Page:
US Supreme Court's Andy Warhol decision keeps 'fair use' questions alive

People are reflected on a portrait of U.S. artist Andy Warhol during an exhibition in Madrid
People are reflected on a portrait of U.S. artist Andy Warhol by Timm Rautert during the exhibit "Warhol on Warhol" at Madrid's Casa Encendida Cultural Centre in this November 23, 2007. REUTERS/Susana Vera/File Photo

May 22 (Reuters) - The U.S. Supreme Court's long-awaited ruling in a case about Andy Warhol's art may have raised as many questions as it answered about the controversial copyright doctrine of fair use, legal experts said.

The high court on Thursday affirmed that Warhol's painting of the rock star Prince did not make fair use of the Lynn Goldsmith photo it was based on, allowing her copyright lawsuit against Warhol's estate to continue.

The limited decision reconfigured the fair-use test, but it provided less clarity than some had hoped for about when and how the doctrine should apply.

The result, said Harvard Law School professor Rebecca Tushnet, is "extremely unfortunate for creators because it doesn't provide guidance for future cases."

Fair use promotes freedom of expression by allowing the unauthorized use of copyright-protected works under certain circumstances. In deciding when it applies, courts have largely focused on whether a work is "transformative": if it adds new artistic expression like parody, education or criticism.

But Justice Sonia Sotomayor's majority decision stressed another consideration -- the commercial purpose of the Warhol Foundation's use of Goldsmith's work. The court's longtime focus on artistic transformation had threatened to "swallow" the right of copyright owners to control who makes derivatives of their work, the court ruled.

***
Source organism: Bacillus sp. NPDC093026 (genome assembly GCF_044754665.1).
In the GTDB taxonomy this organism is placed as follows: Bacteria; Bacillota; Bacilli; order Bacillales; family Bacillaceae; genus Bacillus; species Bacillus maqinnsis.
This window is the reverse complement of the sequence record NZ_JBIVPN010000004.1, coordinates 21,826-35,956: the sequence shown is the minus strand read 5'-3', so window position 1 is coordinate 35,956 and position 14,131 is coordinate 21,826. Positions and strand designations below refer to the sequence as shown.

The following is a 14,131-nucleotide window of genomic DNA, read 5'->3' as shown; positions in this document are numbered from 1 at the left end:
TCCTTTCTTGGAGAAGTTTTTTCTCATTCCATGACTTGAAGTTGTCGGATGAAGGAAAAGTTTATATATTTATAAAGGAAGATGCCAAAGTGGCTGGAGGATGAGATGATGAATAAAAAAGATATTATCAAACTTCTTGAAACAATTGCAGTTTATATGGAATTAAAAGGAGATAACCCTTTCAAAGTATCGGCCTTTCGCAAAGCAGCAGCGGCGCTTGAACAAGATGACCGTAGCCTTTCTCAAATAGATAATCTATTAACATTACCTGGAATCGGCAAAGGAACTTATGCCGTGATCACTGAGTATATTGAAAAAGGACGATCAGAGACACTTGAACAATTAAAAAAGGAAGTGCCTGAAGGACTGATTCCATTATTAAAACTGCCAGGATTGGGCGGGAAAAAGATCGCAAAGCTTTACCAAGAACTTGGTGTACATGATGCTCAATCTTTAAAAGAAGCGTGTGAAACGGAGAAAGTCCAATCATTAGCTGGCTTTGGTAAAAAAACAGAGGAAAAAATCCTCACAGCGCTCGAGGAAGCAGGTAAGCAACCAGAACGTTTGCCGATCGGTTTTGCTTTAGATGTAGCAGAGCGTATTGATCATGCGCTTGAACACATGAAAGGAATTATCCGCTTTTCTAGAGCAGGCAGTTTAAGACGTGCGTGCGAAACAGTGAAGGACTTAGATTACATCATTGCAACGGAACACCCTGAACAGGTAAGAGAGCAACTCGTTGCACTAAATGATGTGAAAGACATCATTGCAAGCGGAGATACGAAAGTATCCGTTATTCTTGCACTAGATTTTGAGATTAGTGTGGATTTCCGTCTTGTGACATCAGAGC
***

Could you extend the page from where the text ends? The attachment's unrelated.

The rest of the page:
Some legal observers were concerned that the justices had not provided more detail about what lower courts considering appropriative art should do.

"It's very difficult to understand how this ruling changes the fair use analysis with respect to the creation and sale of original art works employing appropriative practices," said Megan Noh, co-chair of the art law practice at Pryor Cashman. "It doesn't provide the clearer guideposts that attorneys representing visual artists, galleries, and collectors were hoping for."

The court confined its focus to the licensing of Warhol's painting for a magazine issue commemorating Prince, as opposed to the broader question of whether Warhol's art itself violated Goldsmith's rights.

The majority decision says courts weighing fair use should ask if it is "realistic to think that somebody could have used the plaintiff's work instead of the defendant's work for that use," said Joe Gratz, a partner at Morrison & Foerster.

It was "pretty clear" that a magazine could license Goldsmith's photo instead of Warhol's painting to depict Prince, which is "very different from most fair-use cases," Gratz added.

The last time the Supreme Court ruled on fair use in art was in 1994, when it decided that rap group 2 Live Crew's parody of singer Roy Orbison's "Oh, Pretty Woman" made fair use of the popular 1960s song.

It may take many more years for the next case to arrive, said Bruce Ewing, a partner at Dorsey & Whitney who called Sotomayor's decision "an attempt to provide clarity and practicality to a very difficult area."

Fair-use cases are "so fact-specific and so dependent on a lot of different moving parts that I think it's going to be a while," Ewing said.

Reporting by Blake Brittain in Washington

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Blake Brittain reports on intellectual property law, including patents, trademarks, copyrights and trade secrets, for Reuters Legal. He has previously written for Bloomberg Law and Thomson Reuters Practical Law and practiced as an attorney. Contact: 12029385713